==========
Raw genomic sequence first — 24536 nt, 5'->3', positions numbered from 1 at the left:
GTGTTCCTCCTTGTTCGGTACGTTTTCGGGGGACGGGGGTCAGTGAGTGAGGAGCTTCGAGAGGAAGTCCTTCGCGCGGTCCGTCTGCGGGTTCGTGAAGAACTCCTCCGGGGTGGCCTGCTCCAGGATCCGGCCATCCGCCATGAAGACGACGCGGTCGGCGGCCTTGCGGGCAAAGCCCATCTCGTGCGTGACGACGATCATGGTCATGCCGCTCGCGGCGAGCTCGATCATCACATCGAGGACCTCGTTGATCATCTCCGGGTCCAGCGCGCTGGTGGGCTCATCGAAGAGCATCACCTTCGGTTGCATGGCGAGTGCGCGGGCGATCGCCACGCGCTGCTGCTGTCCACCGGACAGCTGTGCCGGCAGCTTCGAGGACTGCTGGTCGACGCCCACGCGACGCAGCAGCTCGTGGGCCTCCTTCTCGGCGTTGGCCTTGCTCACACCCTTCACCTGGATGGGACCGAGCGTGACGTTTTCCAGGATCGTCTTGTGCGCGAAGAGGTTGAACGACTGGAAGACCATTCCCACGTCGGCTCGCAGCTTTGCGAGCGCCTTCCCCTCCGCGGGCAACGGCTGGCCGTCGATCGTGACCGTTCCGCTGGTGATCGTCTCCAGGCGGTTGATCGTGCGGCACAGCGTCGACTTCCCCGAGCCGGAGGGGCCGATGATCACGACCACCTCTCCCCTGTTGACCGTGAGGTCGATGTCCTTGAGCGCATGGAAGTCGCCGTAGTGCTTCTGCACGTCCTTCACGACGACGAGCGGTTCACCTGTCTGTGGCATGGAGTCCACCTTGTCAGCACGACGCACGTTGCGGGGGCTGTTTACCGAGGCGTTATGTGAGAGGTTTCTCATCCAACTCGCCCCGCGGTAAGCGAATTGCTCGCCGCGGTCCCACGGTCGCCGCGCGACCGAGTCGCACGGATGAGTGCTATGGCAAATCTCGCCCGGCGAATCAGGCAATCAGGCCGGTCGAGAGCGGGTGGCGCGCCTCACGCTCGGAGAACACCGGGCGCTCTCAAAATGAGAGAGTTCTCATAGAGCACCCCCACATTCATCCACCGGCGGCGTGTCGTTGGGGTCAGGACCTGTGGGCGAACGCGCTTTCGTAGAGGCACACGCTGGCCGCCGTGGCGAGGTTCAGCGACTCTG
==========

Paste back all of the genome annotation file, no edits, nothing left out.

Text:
Raw genomic sequence first — 24536 nt, 5'->3', positions numbered from 1 at the left:
GTGTTCCTCCTTGTTCGGTACGTTTTCGGGGGACGGGGGTCAGTGAGTGAGGAGCTTCGAGAGGAAGTCCTTCGCGCGGTCCGTCTGCGGGTTCGTGAAGAACTCCTCCGGGGTGGCCTGCTCCAGGATCCGGCCATCCGCCATGAAGACGACGCGGTCGGCGGCCTTGCGGGCAAAGCCCATCTCGTGCGTGACGACGATCATGGTCATGCCGCTCGCGGCGAGCTCGATCATCACATCGAGGACCTCGTTGATCATCTCCGGGTCCAGCGCGCTGGTGGGCTCATCGAAGAGCATCACCTTCGGTTGCATGGCGAGTGCGCGGGCGATCGCCACGCGCTGCTGCTGTCCACCGGACAGCTGTGCCGGCAGCTTCGAGGACTGCTGGTCGACGCCCACGCGACGCAGCAGCTCGTGGGCCTCCTTCTCGGCGTTGGCCTTGCTCACACCCTTCACCTGGATGGGACCGAGCGTGACGTTTTCCAGGATCGTCTTGTGCGCGAAGAGGTTGAACGACTGGAAGACCATTCCCACGTCGGCTCGCAGCTTTGCGAGCGCCTTCCCCTCCGCGGGCAACGGCTGGCCGTCGATCGTGACCGTTCCGCTGGTGATCGTCTCCAGGCGGTTGATCGTGCGGCACAGCGTCGACTTCCCCGAGCCGGAGGGGCCGATGATCACGACCACCTCTCCCCTGTTGACCGTGAGGTCGATGTCCTTGAGCGCATGGAAGTCGCCGTAGTGCTTCTGCACGTCCTTCACGACGACGAGCGGTTCACCTGTCTGTGGCATGGAGTCCACCTTGTCAGCACGACGCACGTTGCGGGGGCTGTTTACCGAGGCGTTATGTGAGAGGTTTCTCATCCAACTCGCCCCGCGGTAAGCGAATTGCTCGCCGCGGTCCCACGGTCGCCGCGCGACCGAGTCGCACGGATGAGTGCTATGGCAAATCTCGCCCGGCGAATCAGGCAATCAGGCCGGTCGAGAGCGGGTGGCGCGCCTCACGCTCGGAGAACACCGGGCGCTCTCAAAATGAGAGAGTTCTCATAGAGCACCCCCACATTCATCCACCGGCGGCGTGTCGTTGGGGTCAGGACCTGTGGGCGAACGCGCTTTCGTAGAGGCACACGCTGGCCGCCGTGGCGAGGTTCAGCGACTCTG